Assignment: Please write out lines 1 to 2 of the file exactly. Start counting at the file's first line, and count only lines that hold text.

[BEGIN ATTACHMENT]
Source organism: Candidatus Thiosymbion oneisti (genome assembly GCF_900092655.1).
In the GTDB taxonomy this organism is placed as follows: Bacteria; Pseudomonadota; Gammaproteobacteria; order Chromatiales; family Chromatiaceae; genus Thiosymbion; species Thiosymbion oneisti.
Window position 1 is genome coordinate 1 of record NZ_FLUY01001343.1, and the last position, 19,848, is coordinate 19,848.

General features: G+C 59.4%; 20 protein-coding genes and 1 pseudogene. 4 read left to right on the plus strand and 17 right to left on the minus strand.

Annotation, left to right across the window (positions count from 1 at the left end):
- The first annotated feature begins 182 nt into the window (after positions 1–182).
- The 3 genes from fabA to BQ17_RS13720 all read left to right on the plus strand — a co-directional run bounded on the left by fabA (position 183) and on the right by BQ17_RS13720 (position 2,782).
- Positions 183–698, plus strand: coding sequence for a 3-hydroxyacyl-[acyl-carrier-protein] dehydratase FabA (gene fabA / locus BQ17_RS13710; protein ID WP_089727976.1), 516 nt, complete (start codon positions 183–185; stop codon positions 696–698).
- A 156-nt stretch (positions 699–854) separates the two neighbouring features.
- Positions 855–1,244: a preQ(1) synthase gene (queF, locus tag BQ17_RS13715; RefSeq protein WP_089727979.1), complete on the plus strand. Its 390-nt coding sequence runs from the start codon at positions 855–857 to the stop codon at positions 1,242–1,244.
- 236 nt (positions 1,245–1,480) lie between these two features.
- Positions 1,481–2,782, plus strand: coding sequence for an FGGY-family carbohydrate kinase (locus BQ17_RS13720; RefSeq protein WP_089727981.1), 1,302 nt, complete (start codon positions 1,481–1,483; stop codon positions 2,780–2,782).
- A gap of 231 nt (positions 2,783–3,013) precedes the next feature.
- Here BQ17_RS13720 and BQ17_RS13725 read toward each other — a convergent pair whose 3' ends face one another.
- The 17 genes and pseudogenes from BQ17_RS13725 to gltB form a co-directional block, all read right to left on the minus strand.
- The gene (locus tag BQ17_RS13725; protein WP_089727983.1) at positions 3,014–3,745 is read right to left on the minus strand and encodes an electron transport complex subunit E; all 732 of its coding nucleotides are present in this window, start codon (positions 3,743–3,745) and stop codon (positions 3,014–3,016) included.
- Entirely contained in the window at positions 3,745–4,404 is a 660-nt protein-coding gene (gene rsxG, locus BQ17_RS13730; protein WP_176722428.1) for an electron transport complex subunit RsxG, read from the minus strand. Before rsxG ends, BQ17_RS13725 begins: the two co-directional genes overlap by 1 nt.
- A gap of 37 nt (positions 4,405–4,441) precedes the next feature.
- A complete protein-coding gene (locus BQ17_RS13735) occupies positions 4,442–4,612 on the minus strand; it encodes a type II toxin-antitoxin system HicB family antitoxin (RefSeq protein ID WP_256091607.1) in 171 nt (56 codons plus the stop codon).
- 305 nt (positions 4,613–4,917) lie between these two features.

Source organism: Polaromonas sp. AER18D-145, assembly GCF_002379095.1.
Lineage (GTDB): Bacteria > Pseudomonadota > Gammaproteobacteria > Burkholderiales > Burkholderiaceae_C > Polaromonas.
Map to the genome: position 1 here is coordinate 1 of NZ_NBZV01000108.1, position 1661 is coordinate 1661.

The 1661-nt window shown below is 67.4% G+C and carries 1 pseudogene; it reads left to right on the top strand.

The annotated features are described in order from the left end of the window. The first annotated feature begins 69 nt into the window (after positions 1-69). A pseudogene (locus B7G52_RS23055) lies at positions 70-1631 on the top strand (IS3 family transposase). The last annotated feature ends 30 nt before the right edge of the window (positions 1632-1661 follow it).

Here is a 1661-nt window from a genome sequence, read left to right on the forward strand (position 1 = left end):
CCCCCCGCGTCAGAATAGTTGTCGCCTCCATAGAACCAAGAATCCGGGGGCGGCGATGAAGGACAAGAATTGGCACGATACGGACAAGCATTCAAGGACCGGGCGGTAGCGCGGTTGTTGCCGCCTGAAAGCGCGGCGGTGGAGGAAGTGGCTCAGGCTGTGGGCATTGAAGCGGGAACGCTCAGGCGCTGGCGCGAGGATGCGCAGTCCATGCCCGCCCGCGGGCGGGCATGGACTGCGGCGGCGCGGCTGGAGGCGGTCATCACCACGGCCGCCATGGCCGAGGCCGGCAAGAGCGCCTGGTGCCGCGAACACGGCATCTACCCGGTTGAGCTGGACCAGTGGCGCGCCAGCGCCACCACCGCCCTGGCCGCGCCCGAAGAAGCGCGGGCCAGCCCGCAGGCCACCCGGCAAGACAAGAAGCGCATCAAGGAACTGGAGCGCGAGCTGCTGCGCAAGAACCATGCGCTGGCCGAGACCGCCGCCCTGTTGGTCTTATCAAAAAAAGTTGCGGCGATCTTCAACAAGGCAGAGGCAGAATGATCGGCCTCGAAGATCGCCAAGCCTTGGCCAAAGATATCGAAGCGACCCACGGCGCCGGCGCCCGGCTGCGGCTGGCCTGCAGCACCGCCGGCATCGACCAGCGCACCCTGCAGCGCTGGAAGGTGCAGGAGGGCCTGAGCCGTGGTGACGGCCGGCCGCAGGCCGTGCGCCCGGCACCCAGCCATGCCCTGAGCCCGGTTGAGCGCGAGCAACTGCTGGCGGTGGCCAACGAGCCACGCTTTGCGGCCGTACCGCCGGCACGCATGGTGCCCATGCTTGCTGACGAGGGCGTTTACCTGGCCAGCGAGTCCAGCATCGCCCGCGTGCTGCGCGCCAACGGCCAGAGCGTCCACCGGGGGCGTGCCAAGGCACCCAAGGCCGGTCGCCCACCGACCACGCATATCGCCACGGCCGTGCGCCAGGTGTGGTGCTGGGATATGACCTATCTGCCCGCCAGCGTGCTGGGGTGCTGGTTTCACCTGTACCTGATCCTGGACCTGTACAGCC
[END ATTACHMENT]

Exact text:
Source organism: Candidatus Thiosymbion oneisti (genome assembly GCF_900092655.1).
In the GTDB taxonomy this organism is placed as follows: Bacteria; Pseudomonadota; Gammaproteobacteria; order Chromatiales; family Chromatiaceae; genus Thiosymbion; species Thiosymbion oneisti.